Expedition Across Attora Mountains
INTERVIEWER: A dream came true in 1995, when over 96 days of the spring and summer, an expedition of four men undertook what they believe to have been the first and only complete end-to-end crossing of Morocco’s Attora mountains. I talked to Charles Owen, the leader of the expedition group, about the trip.
Charles, how much planning went on beforehand?
CHARLES: Well, as you know, I run these walking trips across the mountains for tourists, and over the years, I’ve collected maps and other data to prepare what I call a Q11 ‘route book‘ for this trip and this book basically shows the route across the mountains that we took.
INTERVIEWER: You actually broke records while you were out there, didn’t you?
CHARLES: Mmm. Yes, it was Q12 900 miles in total and we managed to climb 32 peaks that were over 3000 metres high, including Toubkal, which is, of course, the highest in Q13 North Africa. We weren’t actually out to make a name for ourselves – it just happened really.
INTERVIEWER: What was the. weather like?
CHARLES: Q14 It got us right from day one and we were pretty taken aback really to find that it rained on quite a number of days, and so we were forced to start re-planning our route almost from the outset. One of the obvious problems is the heavy snow which blocks the mountain passes, so you have to make considerable detours. When we were on the way to Imilchil, for example, the snow forced us into a northern bypass which was new to us, Q15 but anyway, either way, we would have been rewarded because we fell upon amazing, high meadows, huge gorgeous, and wonderful snow-capped mountains. The scenery was as fine as any we saw on the trip and that was how it was every time – having to take another pass was never a disappointment.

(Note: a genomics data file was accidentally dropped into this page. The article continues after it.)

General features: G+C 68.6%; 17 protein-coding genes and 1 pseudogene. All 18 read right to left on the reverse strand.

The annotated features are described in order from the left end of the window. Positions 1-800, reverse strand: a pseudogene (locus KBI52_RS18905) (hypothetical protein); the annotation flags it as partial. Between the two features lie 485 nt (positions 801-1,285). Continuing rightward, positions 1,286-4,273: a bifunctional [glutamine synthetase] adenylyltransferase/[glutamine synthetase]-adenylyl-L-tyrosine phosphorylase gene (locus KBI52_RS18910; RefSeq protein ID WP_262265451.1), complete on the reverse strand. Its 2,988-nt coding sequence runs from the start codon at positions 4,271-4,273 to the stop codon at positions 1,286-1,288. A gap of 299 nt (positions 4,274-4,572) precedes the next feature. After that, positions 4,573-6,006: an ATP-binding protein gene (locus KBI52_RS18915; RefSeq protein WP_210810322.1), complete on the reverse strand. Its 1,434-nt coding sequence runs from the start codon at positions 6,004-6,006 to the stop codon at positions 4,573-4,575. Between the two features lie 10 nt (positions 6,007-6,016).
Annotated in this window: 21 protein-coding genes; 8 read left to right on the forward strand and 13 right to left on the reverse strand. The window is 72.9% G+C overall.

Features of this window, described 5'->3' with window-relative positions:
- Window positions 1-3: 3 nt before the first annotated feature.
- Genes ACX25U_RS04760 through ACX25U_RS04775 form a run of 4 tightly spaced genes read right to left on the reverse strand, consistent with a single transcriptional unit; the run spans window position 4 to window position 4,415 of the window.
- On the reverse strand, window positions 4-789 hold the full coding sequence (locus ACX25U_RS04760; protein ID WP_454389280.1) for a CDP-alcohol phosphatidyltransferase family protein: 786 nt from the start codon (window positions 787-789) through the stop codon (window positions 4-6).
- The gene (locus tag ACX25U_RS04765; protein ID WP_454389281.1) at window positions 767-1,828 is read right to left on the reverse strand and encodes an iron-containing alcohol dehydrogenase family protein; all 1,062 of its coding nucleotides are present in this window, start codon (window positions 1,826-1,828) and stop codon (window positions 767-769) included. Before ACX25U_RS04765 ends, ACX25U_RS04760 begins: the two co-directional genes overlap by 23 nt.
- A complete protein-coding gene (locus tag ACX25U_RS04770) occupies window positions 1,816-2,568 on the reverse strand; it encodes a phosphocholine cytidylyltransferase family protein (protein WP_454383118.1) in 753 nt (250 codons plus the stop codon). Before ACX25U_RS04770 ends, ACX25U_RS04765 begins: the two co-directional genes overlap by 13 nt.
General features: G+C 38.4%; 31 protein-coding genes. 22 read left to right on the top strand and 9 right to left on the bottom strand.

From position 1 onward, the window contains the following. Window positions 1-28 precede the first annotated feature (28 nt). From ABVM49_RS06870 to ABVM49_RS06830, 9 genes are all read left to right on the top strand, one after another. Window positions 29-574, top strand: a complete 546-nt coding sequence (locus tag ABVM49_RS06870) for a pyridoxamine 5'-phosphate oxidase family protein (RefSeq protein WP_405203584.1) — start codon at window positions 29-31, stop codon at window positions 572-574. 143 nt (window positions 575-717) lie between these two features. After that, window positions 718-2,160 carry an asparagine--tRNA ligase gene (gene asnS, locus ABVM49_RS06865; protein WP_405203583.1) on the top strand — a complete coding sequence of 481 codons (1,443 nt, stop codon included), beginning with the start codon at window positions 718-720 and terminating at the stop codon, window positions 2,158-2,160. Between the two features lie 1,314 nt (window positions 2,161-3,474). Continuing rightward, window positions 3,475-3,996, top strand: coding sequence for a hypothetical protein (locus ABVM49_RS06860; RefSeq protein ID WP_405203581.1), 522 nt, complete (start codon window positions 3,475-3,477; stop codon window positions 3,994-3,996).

INTERVIEWER: It was in many ways a special trip. wasn’t it?
CHARLES: Q16 Yes, yes . . . we’d arranged to meet up with friends at various points on the journey. I mean this was actually one of the purposes of the trip . . . and we managed to keep all these dates, which is amazing really considering the detours we made. Q17 An old friend acted as a sort of transport organiser for everyone and the Hotel Ali in Marrakech was a good social base – I’d really recommend it, although I can’t remember who runs it. Q18 Anyway, groups of friends actually joined us for three-week stints, and others just linked up with us. Some, whom we hadn’t met before the trip at all, tagged on for short bursts – people from the area – who just came along for the ride. But outside the major visitor areas like Toubkal we only met one other group of travellers like ourselves in the whole 96 days.
INTERVIEWER: Were there any bad moments?
CHARLES: We took two, I must say, long-suffering donkeys with us to help transport water and tents and things. Q19 I suppose if we were to do it all again we’d probably hire donkeys along the way. Taza and Tamri, as we called them after the last places in the trip, well, Q20 they made quite a unique journey between them, and . . . but it was continuously demanding for them. On both the really high summits, they took diversions that were quite out of character and I can only assume that it must have been due to tiredness.
INTERVIEWER: Well, thank you . . . And Charles has put together a video about this journey and continues to lead groups to the Attora mountains, so if you want further information . . .